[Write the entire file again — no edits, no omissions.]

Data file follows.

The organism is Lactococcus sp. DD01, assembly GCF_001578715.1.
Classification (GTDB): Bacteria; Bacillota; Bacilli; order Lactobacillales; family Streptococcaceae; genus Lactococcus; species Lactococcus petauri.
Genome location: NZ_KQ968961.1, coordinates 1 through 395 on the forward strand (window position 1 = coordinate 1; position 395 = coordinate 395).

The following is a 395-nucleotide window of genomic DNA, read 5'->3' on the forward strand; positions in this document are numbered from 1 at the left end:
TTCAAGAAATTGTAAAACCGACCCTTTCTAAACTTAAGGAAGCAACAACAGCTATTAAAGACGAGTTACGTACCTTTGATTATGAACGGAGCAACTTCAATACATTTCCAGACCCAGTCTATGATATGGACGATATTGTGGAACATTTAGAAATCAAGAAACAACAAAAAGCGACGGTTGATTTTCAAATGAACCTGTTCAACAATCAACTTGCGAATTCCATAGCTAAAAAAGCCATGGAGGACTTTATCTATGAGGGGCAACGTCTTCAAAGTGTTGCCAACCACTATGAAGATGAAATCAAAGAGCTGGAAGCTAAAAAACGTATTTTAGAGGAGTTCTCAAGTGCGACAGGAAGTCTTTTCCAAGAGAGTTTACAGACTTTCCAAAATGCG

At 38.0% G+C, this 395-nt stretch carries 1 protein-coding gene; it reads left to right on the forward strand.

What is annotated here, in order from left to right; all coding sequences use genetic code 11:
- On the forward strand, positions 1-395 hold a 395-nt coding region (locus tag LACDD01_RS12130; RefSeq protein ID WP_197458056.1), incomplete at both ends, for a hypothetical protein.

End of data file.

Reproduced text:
The organism is Lactococcus sp. DD01, assembly GCF_001578715.1.
Classification (GTDB): Bacteria; Bacillota; Bacilli; order Lactobacillales; family Streptococcaceae; genus Lactococcus; species Lactococcus petauri.
Genome location: NZ_KQ968961.1, coordinates 1 through 395 on the forward strand (window position 1 = coordinate 1; position 395 = coordinate 395).

The following is a 395-nucleotide window of genomic DNA, read 5'->3' on the forward strand; positions in this document are numbered from 1 at the left end:
TTCAAGAAATTGTAAAACCGACCCTTTCTAAACTTAAGGAAGCAACAACAGCTATTAAAGACGAGTTACGTACCTTTGATTATGAACGGAGCAACTTCAATACATTTCCAGACCCAGTCTATGATATGGACGATATTGTGGAACATTTAGAAATCAAGAAACAACAAAAAGCGACGGTTGATTTTCAAATGAACCTGTTCAACAATCAACTTGCGAATTCCATAGCTAAAAAAGCCATGGAGGACTTTATCTATGAGGGGCAACGTCTTCAAAGTGTTGCCAACCACTATGAAGATGAAATCAAAGAGCTGGAAGCTAAAAAACGTATTTTAGAGGAGTTCTCAAGTGCGACAGGAAGTCTTTTCCAAGAGAGTTTACAGACTTTCCAAAATGCG

At 38.0% G+C, this 395-nt stretch carries 1 protein-coding gene; it reads left to right on the forward strand.

What is annotated here, in order from left to right; all coding sequences use genetic code 11:
- On the forward strand, positions 1-395 hold a 395-nt coding region (locus tag LACDD01_RS12130; RefSeq protein ID WP_197458056.1), incomplete at both ends, for a hypothetical protein.